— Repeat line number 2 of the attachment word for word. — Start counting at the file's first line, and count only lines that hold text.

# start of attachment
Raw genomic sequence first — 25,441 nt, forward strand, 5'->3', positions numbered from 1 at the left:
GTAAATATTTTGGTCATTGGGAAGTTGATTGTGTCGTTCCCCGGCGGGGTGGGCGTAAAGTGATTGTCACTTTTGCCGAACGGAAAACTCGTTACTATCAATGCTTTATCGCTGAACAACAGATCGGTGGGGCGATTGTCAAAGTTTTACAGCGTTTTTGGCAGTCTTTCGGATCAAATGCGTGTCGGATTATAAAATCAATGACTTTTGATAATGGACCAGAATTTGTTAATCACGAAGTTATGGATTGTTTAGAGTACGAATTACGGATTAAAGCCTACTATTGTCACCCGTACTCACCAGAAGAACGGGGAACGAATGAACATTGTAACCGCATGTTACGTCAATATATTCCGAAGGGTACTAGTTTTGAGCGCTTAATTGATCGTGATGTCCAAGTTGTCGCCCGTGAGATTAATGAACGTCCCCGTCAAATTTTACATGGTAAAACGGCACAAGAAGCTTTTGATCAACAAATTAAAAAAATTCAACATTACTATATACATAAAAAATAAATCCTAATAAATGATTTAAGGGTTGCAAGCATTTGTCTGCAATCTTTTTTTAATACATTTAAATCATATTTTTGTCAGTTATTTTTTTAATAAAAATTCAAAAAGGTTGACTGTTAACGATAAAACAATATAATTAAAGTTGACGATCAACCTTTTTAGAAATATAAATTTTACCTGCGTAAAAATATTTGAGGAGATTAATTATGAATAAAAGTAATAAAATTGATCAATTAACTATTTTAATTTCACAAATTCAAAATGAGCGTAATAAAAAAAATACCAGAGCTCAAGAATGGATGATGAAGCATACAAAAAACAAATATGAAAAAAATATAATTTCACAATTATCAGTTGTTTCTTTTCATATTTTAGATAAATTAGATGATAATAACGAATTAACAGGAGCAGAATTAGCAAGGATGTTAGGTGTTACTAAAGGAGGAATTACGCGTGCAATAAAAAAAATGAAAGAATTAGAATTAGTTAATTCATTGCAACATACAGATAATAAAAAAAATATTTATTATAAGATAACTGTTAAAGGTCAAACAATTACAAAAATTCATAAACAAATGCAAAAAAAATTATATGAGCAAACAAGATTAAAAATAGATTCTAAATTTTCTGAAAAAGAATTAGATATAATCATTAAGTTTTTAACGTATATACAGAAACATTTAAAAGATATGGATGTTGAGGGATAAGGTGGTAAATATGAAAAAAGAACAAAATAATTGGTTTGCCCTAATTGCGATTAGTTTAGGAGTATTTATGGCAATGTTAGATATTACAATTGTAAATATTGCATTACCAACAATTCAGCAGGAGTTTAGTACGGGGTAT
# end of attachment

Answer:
GTAAATATTTTGGTCATTGGGAAGTTGATTGTGTCGTTCCCCGGCGGGGTGGGCGTAAAGTGATTGTCACTTTTGCCGAACGGAAAACTCGTTACTATCAATGCTTTATCGCTGAACAACAGATCGGTGGGGCGATTGTCAAAGTTTTACAGCGTTTTTGGCAGTCTTTCGGATCAAATGCGTGTCGGATTATAAAATCAATGACTTTTGATAATGGACCAGAATTTGTTAATCACGAAGTTATGGATTGTTTAGAGTACGAATTACGGATTAAAGCCTACTATTGTCACCCGTACTCACCAGAAGAACGGGGAACGAATGAACATTGTAACCGCATGTTACGTCAATATATTCCGAAGGGTACTAGTTTTGAGCGCTTAATTGATCGTGATGTCCAAGTTGTCGCCCGTGAGATTAATGAACGTCCCCGTCAAATTTTACATGGTAAAACGGCACAAGAAGCTTTTGATCAACAAATTAAAAAAATTCAACATTACTATATACATAAAAAATAAATCCTAATAAATGATTTAAGGGTTGCAAGCATTTGTCTGCAATCTTTTTTTAATACATTTAAATCATATTTTTGTCAGTTATTTTTTTAATAAAAATTCAAAAAGGTTGACTGTTAACGATAAAACAATATAATTAAAGTTGACGATCAACCTTTTTAGAAATATAAATTTTACCTGCGTAAAAATATTTGAGGAGATTAATTATGAATAAAAGTAATAAAATTGATCAATTAACTATTTTAATTTCACAAATTCAAAATGAGCGTAATAAAAAAAATACCAGAGCTCAAGAATGGATGATGAAGCATACAAAAAACAAATATGAAAAAAATATAATTTCACAATTATCAGTTGTTTCTTTTCATATTTTAGATAAATTAGATGATAATAACGAATTAACAGGAGCAGAATTAGCAAGGATGTTAGGTGTTACTAAAGGAGGAATTACGCGTGCAATAAAAAAAATGAAAGAATTAGAATTAGTTAATTCATTGCAACATACAGATAATAAAAAAAATATTTATTATAAGATAACTGTTAAAGGTCAAACAATTACAAAAATTCATAAACAAATGCAAAAAAAATTATATGAGCAAACAAGATTAAAAATAGATTCTAAATTTTCTGAAAAAGAATTAGATATAATCATTAAGTTTTTAACGTATATACAGAAACATTTAAAAGATATGGATGTTGAGGGATAAGGTGGTAAATATGAAAAAAGAACAAAATAATTGGTTTGCCCTAATTGCGATTAGTTTAGGAGTATTTATGGCAATGTTAGATATTACAATTGTAAATATTGCATTACCAACAATTCAGCAGGAGTTTAGTACGGGGTAT